But all of this belies a larger point: all of Adidas jerseys this year, and indeed for the past couple of years, are based on the exact same template. The jersey that you’ve seen for the New York Red Bulls, mostly black with red highlight and three red stripes on the shoulder, is likely to be very similar to the jersey that D.C. United is going to get when it comes it in February or so.

The blandification of MLS jerseys over the past decade has coincided with MLS’ Adidas partnership, and I think it is time for the league to shake some things up. How often have we seen interviews with the D.C. United front office where we hear hints and rumors about the awesome kits that they wanted to design, only to be shot down by Adidas or the league?

We could have had a pink cherry blossom kit, which would have been amazing!

Nike, for all there other faults, at least tries things. Whenever the contract comes back up, I hope the league goes another way, because Adidas has gotten to complacent.

Are these the Inter Miami CF jerseys?

Have Inter Miami CF’s inaugural jerseys leaked?

Pictures of what appears to be the soccer club’s jerseys for its debut season in the MLS have surfaced online. Todo Sobre Camisetas tweeted pictures of the alleged leaked home and away kit.

According to Todo Sobre Camisetas, Inter Miami’s home jerseys will be white with three pink stripes on the shoulders and Adidas logo. A pattern with an “M” on the shield appears on the fabric, while the word “Miami” will be on the back of the neck.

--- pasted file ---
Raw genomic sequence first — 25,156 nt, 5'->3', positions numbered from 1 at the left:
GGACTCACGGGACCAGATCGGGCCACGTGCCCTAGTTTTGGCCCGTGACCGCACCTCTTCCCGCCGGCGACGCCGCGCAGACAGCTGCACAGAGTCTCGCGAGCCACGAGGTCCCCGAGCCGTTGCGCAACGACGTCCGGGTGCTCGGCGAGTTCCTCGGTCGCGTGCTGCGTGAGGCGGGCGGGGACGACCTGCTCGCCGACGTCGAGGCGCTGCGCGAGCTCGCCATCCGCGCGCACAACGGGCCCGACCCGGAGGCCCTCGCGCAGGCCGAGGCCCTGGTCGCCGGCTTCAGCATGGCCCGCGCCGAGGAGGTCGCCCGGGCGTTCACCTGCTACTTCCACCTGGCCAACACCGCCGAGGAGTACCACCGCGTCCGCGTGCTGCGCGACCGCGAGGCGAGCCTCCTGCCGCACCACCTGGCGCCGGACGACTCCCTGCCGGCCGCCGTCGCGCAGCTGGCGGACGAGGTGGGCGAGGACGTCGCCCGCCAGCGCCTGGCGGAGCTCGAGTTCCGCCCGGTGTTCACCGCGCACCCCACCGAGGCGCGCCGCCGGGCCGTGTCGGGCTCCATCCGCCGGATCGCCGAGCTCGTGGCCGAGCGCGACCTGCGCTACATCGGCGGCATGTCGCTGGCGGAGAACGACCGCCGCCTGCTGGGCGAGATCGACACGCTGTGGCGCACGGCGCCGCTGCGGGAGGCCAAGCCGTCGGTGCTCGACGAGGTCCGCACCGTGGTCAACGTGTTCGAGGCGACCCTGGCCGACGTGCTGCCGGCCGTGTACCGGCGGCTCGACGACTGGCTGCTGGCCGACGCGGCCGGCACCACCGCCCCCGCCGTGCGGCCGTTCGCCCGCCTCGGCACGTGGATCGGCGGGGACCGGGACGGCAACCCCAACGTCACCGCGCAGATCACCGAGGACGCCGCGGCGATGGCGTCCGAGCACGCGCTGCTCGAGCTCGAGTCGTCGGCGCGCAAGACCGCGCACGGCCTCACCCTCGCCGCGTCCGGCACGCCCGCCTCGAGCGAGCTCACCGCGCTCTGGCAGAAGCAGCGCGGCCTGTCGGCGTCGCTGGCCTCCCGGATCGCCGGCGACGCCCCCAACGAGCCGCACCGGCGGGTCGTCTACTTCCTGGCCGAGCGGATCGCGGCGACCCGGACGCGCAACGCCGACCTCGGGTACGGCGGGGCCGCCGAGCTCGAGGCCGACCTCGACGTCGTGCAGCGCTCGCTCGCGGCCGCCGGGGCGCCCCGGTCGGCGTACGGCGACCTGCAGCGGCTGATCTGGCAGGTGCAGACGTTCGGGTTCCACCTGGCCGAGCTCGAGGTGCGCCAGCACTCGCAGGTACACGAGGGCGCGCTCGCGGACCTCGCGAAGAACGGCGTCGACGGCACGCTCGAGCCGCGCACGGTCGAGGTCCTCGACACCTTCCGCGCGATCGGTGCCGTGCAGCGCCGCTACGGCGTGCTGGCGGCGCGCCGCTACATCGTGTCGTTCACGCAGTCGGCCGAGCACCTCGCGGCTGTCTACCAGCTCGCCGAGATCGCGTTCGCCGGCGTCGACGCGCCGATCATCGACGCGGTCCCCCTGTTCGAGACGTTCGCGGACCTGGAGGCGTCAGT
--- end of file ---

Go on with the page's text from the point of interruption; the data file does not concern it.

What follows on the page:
The away shirt will be black with a pink Adidas logo on the right side of the chest and pink stripes on the right shoulder, according to the Tweet. There will be a tag that refers to the inaugural season on the away jersey.

Messages to Inter Miami management seeking confirmation of the report were not immediately returned.

Inter Miami CF announced on Monday that Diego Alonso will serve as the club’s first head coach ahead of its inaugural 2020 MLS season.

Inter Miami picked up two more players for its roster last weekend, including Panamanian national team captain Román Torres.

The expansion team begins play on the road on March 1 against Los Angeles FC. Inter Miami’s home opener is March 14 against the Los Angeles Galaxy and will be held in the team’s new stadium, at the former site of Lockhart Stadium in Fort Lauderdae.

GOING OUT A CHAMPION: QBFC co-owner Villa retires as Vissel Kobe captures Emperors Cup

David Villa went out a winner as his Vissel Kobe team captured the Emperors Cup Wednesday.

The World Cup champion and Queensboro FC co-owner played the final minutes of the match as Kissel Kobe recorded a 2-0 victory over the Kashima Antlers in the first soccer game at National Stadium in Tokyo.

Fellow World Cup winners Andres Iniesta and Lukas Podolski were the key figures for the the winning side, which secured its first piece of silverware ever.

The first goal scored in the new stadium, built for this year’s Olympics Games, was an own goal from Antlers defender Tomoya Inukai in the 18th minute. Kobe forward Noriaki Fujimoto added another goal in the 38th minute.

The 37-year-old Villa, who had been struggling to regain his playing fitness, was greeted by cheers from Kobe supporters. The former Spanish international tallied 13 goals in 28 league matches.

In the new year, Villa will start to build the Queensboro FC roster and name a coach. QBFC will compete in the USL Championship in 2021.

“I lived and played in New York for four years. I know what a special place Queens is,” Villa said when the team was unveiled Nov. 12. “I love the cultures, the food, the people and their passion for life and, of course, soccer. There is no other place like it in the world. It’s a dream to help build this football club in Queens and I couldn’t choose a better location.”

Villa played four years with New York City FC in Major League Soccer.